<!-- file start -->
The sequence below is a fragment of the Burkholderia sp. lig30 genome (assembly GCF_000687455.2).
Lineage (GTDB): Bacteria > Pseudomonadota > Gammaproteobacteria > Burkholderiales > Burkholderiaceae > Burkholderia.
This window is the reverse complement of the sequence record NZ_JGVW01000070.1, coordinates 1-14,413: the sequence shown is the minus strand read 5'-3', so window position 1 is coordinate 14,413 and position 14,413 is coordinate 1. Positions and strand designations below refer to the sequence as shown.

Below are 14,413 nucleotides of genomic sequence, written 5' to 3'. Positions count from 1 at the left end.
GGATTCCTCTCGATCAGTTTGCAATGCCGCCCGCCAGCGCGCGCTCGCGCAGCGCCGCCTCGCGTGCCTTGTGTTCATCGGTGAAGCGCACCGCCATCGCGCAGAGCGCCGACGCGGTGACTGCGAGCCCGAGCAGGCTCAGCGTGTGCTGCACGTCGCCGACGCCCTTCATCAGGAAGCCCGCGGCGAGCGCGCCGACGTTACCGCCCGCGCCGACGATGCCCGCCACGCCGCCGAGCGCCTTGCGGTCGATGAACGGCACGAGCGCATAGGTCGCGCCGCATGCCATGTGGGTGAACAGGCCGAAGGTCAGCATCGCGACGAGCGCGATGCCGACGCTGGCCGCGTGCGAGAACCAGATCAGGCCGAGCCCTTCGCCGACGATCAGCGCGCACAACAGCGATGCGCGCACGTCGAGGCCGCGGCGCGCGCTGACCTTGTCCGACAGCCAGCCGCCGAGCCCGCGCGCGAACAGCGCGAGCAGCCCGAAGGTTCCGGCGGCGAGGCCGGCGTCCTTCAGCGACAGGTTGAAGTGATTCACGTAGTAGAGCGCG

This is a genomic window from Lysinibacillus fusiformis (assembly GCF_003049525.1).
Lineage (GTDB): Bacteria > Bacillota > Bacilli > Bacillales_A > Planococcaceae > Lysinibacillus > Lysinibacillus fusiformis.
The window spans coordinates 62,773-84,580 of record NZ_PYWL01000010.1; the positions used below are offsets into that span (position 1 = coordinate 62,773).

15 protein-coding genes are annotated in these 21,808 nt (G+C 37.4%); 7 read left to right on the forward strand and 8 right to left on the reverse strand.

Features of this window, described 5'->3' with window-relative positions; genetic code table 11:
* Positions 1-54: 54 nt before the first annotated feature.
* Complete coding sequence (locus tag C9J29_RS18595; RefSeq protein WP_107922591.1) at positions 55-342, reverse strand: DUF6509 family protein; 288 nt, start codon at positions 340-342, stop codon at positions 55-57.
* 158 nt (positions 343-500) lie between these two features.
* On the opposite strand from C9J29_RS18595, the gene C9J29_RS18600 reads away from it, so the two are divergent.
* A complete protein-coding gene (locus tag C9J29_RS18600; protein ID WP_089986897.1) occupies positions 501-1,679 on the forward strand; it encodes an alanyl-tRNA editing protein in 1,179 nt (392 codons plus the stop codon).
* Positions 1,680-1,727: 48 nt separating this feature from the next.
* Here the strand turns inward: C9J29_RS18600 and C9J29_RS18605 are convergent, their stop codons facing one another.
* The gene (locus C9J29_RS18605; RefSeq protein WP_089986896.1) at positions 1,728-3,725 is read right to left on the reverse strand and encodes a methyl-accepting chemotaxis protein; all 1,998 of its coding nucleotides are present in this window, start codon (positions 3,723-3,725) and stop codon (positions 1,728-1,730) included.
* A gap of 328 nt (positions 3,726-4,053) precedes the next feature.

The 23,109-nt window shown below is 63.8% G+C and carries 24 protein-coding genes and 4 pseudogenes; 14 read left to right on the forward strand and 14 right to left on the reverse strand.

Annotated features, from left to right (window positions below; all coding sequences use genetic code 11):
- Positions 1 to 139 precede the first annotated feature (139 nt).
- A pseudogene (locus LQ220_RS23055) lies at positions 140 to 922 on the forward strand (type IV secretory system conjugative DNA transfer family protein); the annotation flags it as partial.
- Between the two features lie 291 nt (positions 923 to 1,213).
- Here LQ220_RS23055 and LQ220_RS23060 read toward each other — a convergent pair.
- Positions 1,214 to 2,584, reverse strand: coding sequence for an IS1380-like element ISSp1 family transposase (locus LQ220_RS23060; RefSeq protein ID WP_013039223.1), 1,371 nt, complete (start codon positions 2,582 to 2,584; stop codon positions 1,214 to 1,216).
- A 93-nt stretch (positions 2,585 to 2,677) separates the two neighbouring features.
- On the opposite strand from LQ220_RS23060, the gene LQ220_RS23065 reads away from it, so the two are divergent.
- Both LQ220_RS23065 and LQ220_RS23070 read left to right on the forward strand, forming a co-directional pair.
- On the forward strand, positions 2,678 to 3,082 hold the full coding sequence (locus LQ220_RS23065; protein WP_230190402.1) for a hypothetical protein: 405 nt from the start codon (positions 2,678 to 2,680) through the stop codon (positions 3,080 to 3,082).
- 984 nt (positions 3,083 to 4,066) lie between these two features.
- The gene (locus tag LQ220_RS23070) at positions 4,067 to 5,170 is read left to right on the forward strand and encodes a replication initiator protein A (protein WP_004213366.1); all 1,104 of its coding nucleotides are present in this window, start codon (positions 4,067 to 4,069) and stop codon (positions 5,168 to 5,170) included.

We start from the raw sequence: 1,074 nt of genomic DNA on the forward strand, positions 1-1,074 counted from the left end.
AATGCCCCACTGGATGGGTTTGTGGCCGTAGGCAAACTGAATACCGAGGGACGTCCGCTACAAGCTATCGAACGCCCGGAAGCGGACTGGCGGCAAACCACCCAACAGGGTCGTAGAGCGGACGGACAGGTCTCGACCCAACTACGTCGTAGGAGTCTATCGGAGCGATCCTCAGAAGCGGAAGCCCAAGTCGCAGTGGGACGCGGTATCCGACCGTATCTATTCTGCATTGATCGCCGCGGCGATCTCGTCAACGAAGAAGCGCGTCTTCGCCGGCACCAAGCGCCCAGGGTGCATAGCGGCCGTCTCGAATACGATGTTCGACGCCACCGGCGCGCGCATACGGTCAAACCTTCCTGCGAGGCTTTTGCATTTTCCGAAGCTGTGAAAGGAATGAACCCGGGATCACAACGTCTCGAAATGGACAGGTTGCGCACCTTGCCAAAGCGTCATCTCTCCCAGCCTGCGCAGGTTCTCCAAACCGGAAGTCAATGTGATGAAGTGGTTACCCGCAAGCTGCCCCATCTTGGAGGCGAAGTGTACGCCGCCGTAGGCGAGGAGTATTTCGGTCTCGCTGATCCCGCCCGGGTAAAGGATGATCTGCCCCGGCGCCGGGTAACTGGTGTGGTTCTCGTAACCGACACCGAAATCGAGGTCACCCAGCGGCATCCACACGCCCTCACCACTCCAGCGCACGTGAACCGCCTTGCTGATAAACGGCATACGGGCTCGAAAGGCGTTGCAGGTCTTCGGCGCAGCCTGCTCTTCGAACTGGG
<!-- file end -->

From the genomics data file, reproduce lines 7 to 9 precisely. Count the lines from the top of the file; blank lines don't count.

Lineage (GTDB): Bacteria > Bacillota > Bacilli > Bacillales_A > Planococcaceae > Lysinibacillus > Lysinibacillus fusiformis.
The window spans coordinates 62,773-84,580 of record NZ_PYWL01000010.1; the positions used below are offsets into that span (position 1 = coordinate 62,773).

15 protein-coding genes are annotated in these 21,808 nt (G+C 37.4%); 7 read left to right on the forward strand and 8 right to left on the reverse strand.